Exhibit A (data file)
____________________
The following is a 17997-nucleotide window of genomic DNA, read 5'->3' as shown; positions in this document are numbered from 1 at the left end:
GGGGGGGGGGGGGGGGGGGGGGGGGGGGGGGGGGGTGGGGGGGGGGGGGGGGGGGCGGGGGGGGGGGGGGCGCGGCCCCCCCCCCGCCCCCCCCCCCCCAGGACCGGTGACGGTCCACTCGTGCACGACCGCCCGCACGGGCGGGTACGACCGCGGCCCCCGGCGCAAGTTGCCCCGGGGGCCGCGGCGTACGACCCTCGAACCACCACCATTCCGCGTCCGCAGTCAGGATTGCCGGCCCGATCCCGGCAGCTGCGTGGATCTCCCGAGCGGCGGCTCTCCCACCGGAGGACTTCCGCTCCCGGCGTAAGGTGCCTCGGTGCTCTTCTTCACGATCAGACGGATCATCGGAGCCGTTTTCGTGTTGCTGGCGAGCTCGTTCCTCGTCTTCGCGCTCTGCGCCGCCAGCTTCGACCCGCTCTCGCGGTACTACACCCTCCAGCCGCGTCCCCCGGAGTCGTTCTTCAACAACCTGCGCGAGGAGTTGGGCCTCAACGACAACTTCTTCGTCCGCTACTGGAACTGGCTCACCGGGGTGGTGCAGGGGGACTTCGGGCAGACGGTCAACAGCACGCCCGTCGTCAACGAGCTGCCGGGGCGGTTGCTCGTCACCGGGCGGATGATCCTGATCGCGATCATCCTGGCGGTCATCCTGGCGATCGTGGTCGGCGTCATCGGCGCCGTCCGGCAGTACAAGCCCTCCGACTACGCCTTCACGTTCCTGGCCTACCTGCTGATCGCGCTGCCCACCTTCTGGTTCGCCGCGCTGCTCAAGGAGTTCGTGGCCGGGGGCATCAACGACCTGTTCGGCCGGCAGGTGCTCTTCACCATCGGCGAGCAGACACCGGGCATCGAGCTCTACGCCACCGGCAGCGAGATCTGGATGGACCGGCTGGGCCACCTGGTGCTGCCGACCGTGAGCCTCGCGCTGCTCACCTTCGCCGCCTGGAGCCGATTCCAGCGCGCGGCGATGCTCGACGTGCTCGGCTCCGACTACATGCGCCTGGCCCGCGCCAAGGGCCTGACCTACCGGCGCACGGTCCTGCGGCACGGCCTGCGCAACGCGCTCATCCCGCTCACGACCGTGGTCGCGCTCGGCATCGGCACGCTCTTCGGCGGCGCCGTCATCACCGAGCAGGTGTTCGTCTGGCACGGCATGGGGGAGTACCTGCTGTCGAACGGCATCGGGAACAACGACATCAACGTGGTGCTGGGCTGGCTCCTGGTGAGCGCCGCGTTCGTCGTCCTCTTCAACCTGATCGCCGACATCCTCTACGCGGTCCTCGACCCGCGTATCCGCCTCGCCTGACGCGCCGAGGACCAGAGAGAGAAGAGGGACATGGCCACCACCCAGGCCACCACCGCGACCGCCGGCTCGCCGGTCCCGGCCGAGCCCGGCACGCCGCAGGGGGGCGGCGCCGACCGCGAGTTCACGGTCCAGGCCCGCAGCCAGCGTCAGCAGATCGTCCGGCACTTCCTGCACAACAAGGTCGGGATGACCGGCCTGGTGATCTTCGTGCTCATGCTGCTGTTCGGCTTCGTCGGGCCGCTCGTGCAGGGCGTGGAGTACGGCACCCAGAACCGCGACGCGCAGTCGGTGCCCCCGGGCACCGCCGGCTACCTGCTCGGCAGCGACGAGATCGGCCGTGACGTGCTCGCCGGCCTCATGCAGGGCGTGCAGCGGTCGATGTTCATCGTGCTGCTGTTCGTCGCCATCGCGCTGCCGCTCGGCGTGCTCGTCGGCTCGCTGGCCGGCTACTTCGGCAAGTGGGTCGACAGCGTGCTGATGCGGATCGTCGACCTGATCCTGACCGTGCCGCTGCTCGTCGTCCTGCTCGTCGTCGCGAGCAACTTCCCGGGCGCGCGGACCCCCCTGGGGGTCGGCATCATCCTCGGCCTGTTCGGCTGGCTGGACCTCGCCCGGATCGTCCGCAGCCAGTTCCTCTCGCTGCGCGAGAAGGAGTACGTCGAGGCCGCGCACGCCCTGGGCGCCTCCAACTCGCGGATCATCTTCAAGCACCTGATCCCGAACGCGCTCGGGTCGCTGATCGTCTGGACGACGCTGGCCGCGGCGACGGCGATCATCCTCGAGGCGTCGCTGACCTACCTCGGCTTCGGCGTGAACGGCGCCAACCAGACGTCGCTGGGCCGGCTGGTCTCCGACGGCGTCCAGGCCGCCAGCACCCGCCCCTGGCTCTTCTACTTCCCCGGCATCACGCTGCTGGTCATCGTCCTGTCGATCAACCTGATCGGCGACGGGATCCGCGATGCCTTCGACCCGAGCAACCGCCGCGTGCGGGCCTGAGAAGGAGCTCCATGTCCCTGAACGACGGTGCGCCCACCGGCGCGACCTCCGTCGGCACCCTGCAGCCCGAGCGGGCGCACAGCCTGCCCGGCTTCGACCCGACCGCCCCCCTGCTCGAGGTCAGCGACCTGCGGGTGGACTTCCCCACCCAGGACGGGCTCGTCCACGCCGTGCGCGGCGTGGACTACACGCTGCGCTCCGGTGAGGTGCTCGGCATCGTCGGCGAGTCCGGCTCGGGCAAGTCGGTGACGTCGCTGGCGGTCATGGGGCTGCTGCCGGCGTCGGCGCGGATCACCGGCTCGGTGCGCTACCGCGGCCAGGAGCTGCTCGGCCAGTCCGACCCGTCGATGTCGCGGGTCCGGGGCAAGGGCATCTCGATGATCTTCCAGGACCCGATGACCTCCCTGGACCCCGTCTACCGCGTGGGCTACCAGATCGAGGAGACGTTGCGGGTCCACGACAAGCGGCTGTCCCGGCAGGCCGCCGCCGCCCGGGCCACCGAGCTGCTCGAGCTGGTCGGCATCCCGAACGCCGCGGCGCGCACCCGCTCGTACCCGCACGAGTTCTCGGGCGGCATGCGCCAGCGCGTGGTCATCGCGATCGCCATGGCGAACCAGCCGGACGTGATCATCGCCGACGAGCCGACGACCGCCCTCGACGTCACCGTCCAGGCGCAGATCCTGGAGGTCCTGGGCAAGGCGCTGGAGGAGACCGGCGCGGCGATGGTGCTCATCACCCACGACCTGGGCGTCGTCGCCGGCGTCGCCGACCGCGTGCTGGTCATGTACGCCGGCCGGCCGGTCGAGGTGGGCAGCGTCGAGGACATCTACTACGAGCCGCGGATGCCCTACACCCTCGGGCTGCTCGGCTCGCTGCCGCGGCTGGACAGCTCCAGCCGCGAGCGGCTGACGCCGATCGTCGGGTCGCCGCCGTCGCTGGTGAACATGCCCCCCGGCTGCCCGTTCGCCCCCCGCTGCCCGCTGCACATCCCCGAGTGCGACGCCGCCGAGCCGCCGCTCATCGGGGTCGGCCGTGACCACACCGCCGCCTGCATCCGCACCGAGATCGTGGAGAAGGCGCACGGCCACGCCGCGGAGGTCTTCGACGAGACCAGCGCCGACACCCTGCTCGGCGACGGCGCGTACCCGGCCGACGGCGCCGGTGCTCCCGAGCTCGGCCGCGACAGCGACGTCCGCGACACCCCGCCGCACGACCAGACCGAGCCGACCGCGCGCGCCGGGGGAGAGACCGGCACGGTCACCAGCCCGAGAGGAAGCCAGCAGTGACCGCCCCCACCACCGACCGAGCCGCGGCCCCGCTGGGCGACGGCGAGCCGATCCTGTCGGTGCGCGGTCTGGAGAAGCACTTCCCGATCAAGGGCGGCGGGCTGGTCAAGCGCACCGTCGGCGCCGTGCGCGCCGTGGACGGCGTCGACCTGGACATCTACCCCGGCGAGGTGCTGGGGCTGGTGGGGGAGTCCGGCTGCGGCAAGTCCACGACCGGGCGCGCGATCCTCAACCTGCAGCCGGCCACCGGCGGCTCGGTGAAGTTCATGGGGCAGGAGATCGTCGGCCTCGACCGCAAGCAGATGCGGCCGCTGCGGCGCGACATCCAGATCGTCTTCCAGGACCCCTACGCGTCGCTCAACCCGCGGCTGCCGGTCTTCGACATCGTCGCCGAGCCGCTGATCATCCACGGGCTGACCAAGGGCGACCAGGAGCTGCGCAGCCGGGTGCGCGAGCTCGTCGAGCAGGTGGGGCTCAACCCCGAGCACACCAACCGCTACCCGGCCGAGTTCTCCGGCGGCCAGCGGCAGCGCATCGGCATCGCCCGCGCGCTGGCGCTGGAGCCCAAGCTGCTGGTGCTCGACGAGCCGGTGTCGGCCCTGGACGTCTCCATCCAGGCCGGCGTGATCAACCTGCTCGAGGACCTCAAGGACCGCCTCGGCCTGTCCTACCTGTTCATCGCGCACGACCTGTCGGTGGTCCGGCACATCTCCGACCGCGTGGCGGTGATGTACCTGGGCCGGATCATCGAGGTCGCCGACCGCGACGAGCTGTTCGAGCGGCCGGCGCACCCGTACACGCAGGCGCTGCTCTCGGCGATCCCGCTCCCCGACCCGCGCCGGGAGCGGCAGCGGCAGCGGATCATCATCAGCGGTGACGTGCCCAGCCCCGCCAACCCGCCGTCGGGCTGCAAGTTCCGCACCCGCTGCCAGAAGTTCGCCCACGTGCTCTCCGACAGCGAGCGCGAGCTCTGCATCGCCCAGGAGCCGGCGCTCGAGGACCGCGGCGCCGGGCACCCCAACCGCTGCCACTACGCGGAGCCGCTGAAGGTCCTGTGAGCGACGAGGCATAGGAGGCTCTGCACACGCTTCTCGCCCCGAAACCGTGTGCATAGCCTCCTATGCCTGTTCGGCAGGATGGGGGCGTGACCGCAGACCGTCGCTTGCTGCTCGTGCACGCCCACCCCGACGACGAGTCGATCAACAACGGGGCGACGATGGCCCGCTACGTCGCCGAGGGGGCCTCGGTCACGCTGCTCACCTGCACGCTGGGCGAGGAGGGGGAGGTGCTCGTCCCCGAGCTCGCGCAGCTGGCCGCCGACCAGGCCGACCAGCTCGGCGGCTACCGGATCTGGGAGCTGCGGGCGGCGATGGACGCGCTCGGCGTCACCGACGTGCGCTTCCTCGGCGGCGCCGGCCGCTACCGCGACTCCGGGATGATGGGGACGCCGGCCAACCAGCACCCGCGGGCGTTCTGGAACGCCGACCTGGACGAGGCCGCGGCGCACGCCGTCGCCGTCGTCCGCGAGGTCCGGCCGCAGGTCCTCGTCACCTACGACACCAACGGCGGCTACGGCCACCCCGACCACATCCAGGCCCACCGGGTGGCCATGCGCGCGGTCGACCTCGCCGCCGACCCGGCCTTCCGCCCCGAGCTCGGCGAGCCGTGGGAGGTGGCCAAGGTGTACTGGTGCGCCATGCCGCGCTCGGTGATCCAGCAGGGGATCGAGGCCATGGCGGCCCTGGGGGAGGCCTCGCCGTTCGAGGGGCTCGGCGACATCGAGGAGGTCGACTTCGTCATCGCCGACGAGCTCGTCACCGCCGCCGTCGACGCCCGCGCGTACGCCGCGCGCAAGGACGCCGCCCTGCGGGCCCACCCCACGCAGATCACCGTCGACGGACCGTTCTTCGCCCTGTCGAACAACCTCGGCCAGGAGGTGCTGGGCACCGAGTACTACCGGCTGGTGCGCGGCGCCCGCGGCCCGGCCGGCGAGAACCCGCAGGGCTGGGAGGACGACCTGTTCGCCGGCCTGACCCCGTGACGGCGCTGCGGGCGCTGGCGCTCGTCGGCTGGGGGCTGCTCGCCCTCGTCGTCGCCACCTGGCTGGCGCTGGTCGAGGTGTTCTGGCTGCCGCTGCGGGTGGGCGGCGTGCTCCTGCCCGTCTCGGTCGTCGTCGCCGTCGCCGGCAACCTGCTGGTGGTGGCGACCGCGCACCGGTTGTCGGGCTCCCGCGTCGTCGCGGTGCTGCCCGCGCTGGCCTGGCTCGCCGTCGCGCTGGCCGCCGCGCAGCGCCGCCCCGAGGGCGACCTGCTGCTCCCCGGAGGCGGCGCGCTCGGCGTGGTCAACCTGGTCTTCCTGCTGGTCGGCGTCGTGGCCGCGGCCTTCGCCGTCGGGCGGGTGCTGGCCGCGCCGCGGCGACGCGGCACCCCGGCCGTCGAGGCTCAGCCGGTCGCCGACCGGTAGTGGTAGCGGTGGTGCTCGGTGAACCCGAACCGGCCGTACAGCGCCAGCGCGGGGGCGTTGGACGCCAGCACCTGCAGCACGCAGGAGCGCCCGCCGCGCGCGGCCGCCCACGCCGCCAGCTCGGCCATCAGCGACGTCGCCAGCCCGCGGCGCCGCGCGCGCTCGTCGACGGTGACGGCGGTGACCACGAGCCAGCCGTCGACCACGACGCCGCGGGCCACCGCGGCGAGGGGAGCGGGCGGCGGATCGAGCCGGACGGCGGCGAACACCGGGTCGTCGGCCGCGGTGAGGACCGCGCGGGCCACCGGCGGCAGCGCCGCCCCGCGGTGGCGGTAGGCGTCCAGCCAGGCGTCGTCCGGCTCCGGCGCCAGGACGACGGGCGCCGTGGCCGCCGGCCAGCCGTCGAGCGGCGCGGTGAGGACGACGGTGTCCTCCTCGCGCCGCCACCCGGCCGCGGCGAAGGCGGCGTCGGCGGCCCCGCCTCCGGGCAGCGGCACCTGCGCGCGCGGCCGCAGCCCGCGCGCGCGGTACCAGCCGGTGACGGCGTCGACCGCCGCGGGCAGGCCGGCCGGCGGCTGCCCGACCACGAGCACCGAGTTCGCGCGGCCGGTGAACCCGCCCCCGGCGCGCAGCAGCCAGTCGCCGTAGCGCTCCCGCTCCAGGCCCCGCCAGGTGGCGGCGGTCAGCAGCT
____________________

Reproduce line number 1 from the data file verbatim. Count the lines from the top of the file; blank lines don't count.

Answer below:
The following is a 17997-nucleotide window of genomic DNA, read 5'->3' as shown; positions in this document are numbered from 1 at the left end: